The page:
N,N-Dimethyl Formamide, 99%RecommendedNot RecommendedNot Recommended
N-Methyl-2 Pyrrolidone, 99%Limited UseNot RecommendedNot Rated
Naphtha VM&P, 100%Not RecommendedRecommendedNot Recommended
NaphthaleneLimited UseRecommendedLimited Use
Nitric Acid, 10%RecommendedRecommendedRecommended
Nitric Acid, 70%Not RecommendedNot RecommendedLimited Use
Nitrobenzene, 99%Limited UseNot RecommendedNot Recommended
Nitromethane, 95.5%Not RecommendedLimited UseNot Recommended
Nitropropane, 95.5%RecommendedNot RecommendedNot Rated
Octyl Alcohol, 99%RecommendedRecommendedRecommended
Oleic Acid, 99%Limited UseRecommendedRecommended
Oxalic Acid, 12.5%RecommendedRecommendedRecommended
Paint RemoverLimited UseRecommendedNot Recommended
Palmitic Acid, Sat.RecommendedRecommendedRecommended
Pentachlorophenol, 35%Not RecommendedRecommendedNot Rated
Pentane, 98%Not RecommendedRecommendedRecommended
Perchloric Acid, 60%Limited UseRecommendedLimited Use
PerchloroethyleneNot RecommendedRecommendedNot Recommended
Perholffeum EtherNot RatedRecommendedNot Rated
Phenol, 90%Limited UseLimited UseLimited Use
Phosphoric Acid, 85%RecommendedRecommendedRecommended
Picric AcidRecommendedRecommendedRecommended
Potassium Hydroxide, 50%RecommendedRecommendedRecommended
Printing InkRecommendedRecommendedLimited Use
Propyl Acetate, 99%Limited UseLimited UseNot Recommended
Propyl Alcohol, 96%RecommendedRecommendedLimited Use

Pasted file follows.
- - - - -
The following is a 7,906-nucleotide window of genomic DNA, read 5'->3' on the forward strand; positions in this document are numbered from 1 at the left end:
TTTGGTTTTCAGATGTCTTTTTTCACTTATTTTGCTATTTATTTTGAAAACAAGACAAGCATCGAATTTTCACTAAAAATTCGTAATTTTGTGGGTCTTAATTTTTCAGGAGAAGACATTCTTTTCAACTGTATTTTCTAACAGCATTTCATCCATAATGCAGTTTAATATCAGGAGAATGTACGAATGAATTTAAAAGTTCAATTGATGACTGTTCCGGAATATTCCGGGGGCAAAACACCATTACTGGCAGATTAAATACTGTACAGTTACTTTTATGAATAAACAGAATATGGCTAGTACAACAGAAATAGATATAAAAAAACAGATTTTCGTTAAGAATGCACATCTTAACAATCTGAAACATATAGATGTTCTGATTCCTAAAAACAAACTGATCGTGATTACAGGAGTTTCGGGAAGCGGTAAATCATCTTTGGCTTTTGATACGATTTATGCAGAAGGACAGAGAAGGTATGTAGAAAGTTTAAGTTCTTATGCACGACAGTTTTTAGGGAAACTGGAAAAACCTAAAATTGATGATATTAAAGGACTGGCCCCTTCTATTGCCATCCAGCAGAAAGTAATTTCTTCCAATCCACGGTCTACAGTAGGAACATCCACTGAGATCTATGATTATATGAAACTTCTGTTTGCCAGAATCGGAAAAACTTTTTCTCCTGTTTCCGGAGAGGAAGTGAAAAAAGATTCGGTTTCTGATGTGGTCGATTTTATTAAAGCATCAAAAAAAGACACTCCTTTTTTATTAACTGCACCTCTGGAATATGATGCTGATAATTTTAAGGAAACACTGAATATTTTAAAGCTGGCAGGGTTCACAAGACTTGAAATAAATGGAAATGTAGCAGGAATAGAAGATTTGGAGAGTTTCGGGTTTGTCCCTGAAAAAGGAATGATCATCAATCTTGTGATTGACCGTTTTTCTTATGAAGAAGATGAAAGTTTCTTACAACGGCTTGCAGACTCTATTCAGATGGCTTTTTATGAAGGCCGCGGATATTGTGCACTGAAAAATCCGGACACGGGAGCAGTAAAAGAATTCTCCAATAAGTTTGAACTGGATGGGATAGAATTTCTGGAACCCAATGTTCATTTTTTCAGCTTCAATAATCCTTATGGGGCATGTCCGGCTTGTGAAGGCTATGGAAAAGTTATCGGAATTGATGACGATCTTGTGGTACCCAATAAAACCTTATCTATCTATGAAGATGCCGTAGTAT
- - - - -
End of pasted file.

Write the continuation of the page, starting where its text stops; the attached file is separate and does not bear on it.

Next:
Propylene OxideNot RecommendedNot RatedNot Rated
Pyridine, 99%Limited UseNot RecommendedNot Rated
Rubber Solvent, 100%Not RecommendedRecommendedNot Recommended
Rule SolventNot RatedRecommendedNot Rated
Sodium Hydroxide, 50%RecommendedRecommendedRecommended
Sodium HypochloriteRecommendedLimited UseRecommended
Stoddard Solvent, 99%Not RecommendedNot RecommendedRecommended
Sulfuric Acid, 95%RecommendedRecommendedNot Recommended
Tannic Acid, 37.5%RecommendedRecommendedRecommended
Tetrachloroethylene, 100%Not RecommendedNot RecommendedRecommended
Toluene Di-IsocyanateNot RecommendedNot RatedNot Recommended
Toluene, 99%Not RecommendedLimited UseNot Recommended
TrichloroethyleneLimited UseRecommendedNot Recommended
Tricresyl Phosphate, 90%Not RecommendedRecommendedLimited Use
Triethanolamine, 85%RecommendedRecommendedRecommended
Tung OilNot RecommendedRecommendedLimited Use
Turbine OilNot RecommendedRecommendedLimited Use
Turpentine, 100%Limited UseRecommendedLimited Use
Vegetable OilNot RecommendedRecommendedLimited Use
XyleneNot RecommendedLimited UseNot Recommended